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SSC Newspaper : May 2012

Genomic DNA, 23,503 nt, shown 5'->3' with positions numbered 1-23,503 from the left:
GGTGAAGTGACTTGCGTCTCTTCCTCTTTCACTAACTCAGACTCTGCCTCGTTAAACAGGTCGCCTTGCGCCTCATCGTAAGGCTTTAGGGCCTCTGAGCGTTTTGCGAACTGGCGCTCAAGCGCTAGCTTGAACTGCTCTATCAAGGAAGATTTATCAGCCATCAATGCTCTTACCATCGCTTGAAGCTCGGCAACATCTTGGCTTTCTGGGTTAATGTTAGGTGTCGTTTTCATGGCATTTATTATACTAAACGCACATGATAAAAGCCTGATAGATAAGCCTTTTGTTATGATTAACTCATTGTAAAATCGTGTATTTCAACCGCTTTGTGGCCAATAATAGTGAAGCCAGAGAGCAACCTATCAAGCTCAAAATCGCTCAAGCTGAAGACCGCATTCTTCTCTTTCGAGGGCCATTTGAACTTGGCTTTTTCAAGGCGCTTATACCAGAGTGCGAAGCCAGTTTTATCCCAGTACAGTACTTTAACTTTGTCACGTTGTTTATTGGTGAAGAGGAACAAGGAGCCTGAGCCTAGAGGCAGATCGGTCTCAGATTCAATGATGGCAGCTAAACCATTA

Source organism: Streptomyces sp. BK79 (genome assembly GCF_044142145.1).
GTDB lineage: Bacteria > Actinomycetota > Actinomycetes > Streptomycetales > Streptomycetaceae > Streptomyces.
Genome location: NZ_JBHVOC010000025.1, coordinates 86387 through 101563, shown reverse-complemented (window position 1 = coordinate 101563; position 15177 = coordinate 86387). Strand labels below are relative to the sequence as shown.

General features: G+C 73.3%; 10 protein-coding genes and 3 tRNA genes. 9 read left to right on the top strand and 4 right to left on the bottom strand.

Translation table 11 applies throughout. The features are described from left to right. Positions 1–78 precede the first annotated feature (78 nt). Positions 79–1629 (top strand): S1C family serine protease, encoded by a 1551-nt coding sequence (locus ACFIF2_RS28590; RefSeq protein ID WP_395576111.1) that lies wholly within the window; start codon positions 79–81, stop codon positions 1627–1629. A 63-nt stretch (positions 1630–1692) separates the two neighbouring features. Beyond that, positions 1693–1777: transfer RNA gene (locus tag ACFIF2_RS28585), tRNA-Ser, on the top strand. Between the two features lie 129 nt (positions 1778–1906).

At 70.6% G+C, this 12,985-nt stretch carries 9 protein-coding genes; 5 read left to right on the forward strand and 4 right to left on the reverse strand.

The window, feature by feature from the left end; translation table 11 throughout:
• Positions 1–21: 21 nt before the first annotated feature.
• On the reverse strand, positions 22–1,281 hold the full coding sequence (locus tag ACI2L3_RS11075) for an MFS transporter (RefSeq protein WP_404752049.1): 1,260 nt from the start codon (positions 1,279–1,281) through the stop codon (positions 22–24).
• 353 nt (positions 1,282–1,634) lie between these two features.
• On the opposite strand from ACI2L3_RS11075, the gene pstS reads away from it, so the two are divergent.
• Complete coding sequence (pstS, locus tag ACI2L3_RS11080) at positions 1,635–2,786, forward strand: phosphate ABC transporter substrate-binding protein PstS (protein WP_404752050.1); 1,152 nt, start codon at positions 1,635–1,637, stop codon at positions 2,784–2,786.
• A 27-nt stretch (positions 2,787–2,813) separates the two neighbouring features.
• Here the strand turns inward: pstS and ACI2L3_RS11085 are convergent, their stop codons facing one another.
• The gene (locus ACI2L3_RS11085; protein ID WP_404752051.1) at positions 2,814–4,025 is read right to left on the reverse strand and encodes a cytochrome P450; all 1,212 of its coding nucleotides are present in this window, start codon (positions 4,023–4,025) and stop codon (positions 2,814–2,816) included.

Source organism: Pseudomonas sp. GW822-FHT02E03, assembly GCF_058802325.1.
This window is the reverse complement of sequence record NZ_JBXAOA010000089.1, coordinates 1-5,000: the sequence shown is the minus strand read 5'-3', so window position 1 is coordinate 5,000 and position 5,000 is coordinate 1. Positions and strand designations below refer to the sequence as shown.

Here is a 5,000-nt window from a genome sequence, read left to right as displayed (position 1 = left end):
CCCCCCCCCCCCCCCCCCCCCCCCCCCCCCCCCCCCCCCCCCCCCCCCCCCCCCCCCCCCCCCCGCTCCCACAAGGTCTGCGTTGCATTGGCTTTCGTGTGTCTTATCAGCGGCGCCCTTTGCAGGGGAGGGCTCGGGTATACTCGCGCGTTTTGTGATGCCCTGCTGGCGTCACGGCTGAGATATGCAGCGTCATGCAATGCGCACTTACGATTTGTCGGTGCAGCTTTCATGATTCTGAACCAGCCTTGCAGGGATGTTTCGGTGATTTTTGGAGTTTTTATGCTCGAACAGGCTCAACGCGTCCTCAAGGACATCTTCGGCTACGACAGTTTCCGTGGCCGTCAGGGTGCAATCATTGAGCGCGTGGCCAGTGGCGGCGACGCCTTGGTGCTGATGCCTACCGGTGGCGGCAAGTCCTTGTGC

there is an exciting array of choices. Which is why many of our near neighbours, struggling with financial and other woes, are looking enviously over our borders and wondering how they can harness an economic surplus and valuable land bank to their own municipalities. * The Community Strategic Plan is on public exhibition until May 25. See it at www.strathfield2025. com.au and complete a feedback survey. Residents can still send in their submissions before the report is finalised. By Sarah Macklin and Peter Lynch S trathfield has just completed one of the biggest consultation exercises in its history. Residents, workers, students and business owners were asked what they want their neighbourhood to be in the run-up to 2025. They were urged to see the bigger picture, and not be afraid to talk about all aspects of life, not just the “three Rs”: roads, rates and rubbish. They did so with a will. One significant message that came through loud and clear was that we have been selling ourselves short for far too many years. In its report, entitled Strathfield 2025, Strathfield Council spells out how it intends to enact the wishes of the people. It aims to ensure that development is sustainable, fair, and protects people’s rights and wellbeing. Strathfield is an area on the move, with a bold vision and a bright future. The problem is that, up to now at least, we have been too polite to say it. The recent announcement that the council intends to seek city status is, perhaps, the first manifestation of a drive to bring people’s perceptions of Strathfield up to date. Why is this important? Two key drivers have provided the momentum for this change. Firstly, Strathfield has the largest commercial land bank in the inner west, and is eager to add to its reputation as an economic powerhouse by developing it. Along with the town centre plan, that means billions of dollars of new investment needs to be attracted. Secondly, rumours of amalgamation – happily fanned by certain neighbouring municipalities with, perhaps, less attractive economic potential – continue to swirl around local government. In any possible partnership, it is important that Strathfield’s reputation as a strong economic manager be seen as a reason why it should be firmly in the driving seat. The argument is amply spelled out in the council’s 2025 report. The area is culturally diverse, well-served by buses and trains, and an important business hub, providing 19,329 jobs. “According to the State Government, 57 percent of the inner west’s total employment land is located in Strathfield, compared to less than 5 percent in neighbouring local government areas,” says the 2025 report. Key industries include manufacturing, electricity, gas, water and waste ser vices, wholesale and retail trade, and transport. And the council is determined to show it is business friendly. “Council will support local business development programs and streamline and improve regulatory systems and compliance management.” Strathfield is not just a business hub. It is also known as the education centre of the inner west, with a large number of the best schools, both public and private. It has more parks and open spaces per head than any other council in the inner west. And it is determinedly working to find solutions to the transport and traffic congestion problems which plague the entire inner west, and which were noted by residents as key concerns during the consultation process. “As a result, council will review and investigate ways to reduce traffic congestion to and from Strathfield,” says the 2025 report. “Although most transport infrastructure is controlled by state government, council can play an important role through rep- resentations to improve access, frequency and coverage of public transport ser vices.” New technology will also help improve access to council services and Strathfield Library digital ser vices, the report says. Safety and crime prevention were also seen as a priority. “Safe, clean, healthy and attractive environments are important to the Strathfield community. Council will protect and improve the amenity and character of streetscapes and take action on graffiti and vandalism,” says the report. “ Waste management and associated issues of illegal dumping, pollution, recycling and waste reduction are all key council ser vices.” The consultation process brought considerable contact between the people and council. It was a learning process on both sides. People wanted more community and recreation programs. On Strathfield Scene 9 www.ourstrathfield.com.au the big issue who was consulted? stand up for the real strathfield I ❤ CIty of StrathfIeld planning, the council says changing lifestyles and population pressures mean that careful design is critical to maintain Strathfield’s character and liveability. “More residents are living in medium to high-density units. It is important to ensure that these developments are well planned and ser viced by local infrastructure,” says the council. Critical to all these outcomes is responsible leadership, says Strathfield 2025, which pledges to deliver strategic leadership, effective projects and quality customer services. Progress will be monitored by a broad range of performance in- dicators. But a bigger test than those is in the wind. Strathfield goes to the polls in September. Electors will have the chance to vote not just on candidates for council, but on the kind of Strathfield they want to see in the coming two decades and more. At least All homes in Strathfield were sent a community survey in November last year, receiving nearly 2,000 responses. Community meetings, interviews and focus groups totaled 247 hours, with 49 face-to-face sessions with schools, businesses and community groups. More than 75 submissions were made by individuals and organisations. Council’s documents, surveys and studies were reviewed to compile the report. And a three-month analysis of all the data was drawn up to develop the strategic plan. Strathfield is an area on the move, with a bold vision and a bright future.